# ECON201PSet2Answers - WELLESLEY COLLEGE DEPARTMENT OF...

This preview shows pages 1–3. Sign up to view the full content.

WELLESLEY COLLEGE DEPARTMENT OF ECONOMICS ECONOMICS 201-03 JOHNSON Answers to Problem Set #2 1. In a Cobb/Douglas world, expenditure (price*quantity) is a constant fraction ofincome for each good. ...so x* = I 1 2Px in one ofour examples implies that the consumer always SPENDS half ofhis/her income on the X good. Looking at the table, therefore, I should expect that the share ofincome spent on food to be constant if food preferences are Cobb/Douglas. Indeed, they are not. ...as an example, using food expenditure as a fraction ofincome - we go from 4196/25,000 for the lower group to 5671145,000 for the upper group (we used the average ofthe income ranges for both). These denominators represent an 8.0% increase and clearly the numerators do NOT represent such a large % increase. Thus, the expenditure shaJ;'e on food clearly DROPS with income (Engel's Law) and-food preferences are not Cobb/Douglas. Entertainment is closer (likely because it's closer to being a luxury good), but it still doesn't exhibit constant expenditure shares. Remember that Cobb/Douglas preferences imply income elasticities of 1, so neither food nor entertainment exhibit that large an income elasticity. (S'f"-I-h"C,~~'l ~~e. ~) <; &, ~e. Il-"'~~<:~'''~ tht~'\"J ~~ >rhe. "O'S"'G-:~"S~~' ~~~S ,If, . f\)C)'h. ~~e~~~'-ts. \\~~ l;"£~ 11 S;~t1:> ~ \<c G \, ~ /b\)~<:>"S.i. ... ~ -('{'\"'Is, '\-' St,"'~ -t\'~ \), S. 'yl:>"~~ ~\"'~ o;."i",-e \'\51- ~~ Do~\$. (I ) -""'-""'-- a)No ) ..rht. ," Xe'(' -ki"m ~~'ts·} f'l()~-t\'f\e~" \f\ ba~. MRS = MU x = Y + 1 . This shows that the MRS is not constant along a horizontal or X,Y MU x Y vertical ray, which implies that the indifference curves are NOT parallel displacements of each other. Remember that to be quasilinear it has to be linear in only one of the variables. Actually, perfect substitutes are also quasilinear but to me they're linear. For our purposes, quasi- linear means linear in only one ofthe two arguments. The multiplicative term insures it is not so. b) The equation for a particular indifference arises from setting U(X,Y)= constant K. So U(x,y)=X*Y + X=K implies k y=--1 x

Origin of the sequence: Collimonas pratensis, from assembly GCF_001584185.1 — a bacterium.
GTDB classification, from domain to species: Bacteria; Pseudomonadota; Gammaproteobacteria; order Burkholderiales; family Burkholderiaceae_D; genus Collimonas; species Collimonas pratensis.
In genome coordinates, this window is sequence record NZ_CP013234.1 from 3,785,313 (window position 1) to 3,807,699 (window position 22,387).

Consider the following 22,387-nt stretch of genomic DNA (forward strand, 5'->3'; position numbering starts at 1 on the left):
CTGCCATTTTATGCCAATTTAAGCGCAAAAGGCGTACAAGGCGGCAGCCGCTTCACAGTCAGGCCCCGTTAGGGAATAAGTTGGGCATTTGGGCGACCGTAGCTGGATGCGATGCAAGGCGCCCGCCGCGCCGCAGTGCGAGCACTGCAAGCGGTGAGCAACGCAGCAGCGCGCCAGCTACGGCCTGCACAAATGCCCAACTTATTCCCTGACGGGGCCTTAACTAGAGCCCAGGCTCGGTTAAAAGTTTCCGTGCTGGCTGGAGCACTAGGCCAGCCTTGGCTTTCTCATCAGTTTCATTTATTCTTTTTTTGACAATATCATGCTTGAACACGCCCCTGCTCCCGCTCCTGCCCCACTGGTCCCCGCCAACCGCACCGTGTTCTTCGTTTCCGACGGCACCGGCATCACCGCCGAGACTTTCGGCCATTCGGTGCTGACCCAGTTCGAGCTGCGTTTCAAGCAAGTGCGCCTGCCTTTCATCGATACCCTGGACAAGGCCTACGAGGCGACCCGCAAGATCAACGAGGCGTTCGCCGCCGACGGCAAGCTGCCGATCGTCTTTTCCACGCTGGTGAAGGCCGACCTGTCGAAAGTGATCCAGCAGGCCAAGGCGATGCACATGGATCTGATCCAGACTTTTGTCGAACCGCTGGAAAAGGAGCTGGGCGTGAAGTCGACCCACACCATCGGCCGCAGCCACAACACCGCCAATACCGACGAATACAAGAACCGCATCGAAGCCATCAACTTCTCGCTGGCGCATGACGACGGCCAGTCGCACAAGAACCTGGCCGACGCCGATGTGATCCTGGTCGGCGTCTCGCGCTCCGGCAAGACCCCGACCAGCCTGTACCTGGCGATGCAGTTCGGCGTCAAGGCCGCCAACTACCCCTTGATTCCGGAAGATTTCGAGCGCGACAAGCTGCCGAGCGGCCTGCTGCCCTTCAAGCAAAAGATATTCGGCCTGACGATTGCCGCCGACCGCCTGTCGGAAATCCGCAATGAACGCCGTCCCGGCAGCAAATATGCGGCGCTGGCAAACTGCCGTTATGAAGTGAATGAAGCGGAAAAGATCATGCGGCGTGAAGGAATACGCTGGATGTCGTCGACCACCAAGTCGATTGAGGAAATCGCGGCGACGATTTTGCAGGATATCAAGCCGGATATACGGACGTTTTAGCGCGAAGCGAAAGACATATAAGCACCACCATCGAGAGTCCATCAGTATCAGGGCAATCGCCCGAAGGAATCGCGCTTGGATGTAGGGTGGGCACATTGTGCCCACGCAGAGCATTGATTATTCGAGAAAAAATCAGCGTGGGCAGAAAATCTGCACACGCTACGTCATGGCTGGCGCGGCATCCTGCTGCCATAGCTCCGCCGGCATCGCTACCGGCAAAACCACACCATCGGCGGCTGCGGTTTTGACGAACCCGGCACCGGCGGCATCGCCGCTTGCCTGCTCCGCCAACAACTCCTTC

This preview has intentionally blurred sections. Sign up to view the full version.

View Full Document
Y °l------.,;~~~ -1 - From the indifference curves we can see that preferences are strictly convex (MRS diminishes). Also, ¢.ey are monotonic, strictly so ifwe ignore the possibility ofX=O. b)Since preferences are strictly convex but the indifference curves touch the x-axis, we may have an interior solution but should also beware ofcorners. Using the Lagrangean gives us the potential interior solution (FOCS = First Order Conditions): L = XY +X -A(PxX + PyY -I) FOeS => y + 1 = P x x P y y = G...otherwise I +P y x = ..... .for . .I> P y ; 2P x I h . x =- ...ot erwzse P x c) Plug in the prices and income: the optimal quantities consumed are Y=5 and X=12. Recall that the marginal utility
This is the end of the preview. Sign up to access the rest of the document.

{[ snackBarMessage ]}

### Page1 / 14

ECON201PSet2Answers - WELLESLEY COLLEGE DEPARTMENT OF...

This preview shows document pages 1 - 3. Sign up to view the full document.

View Full Document
Ask a homework question - tutors are online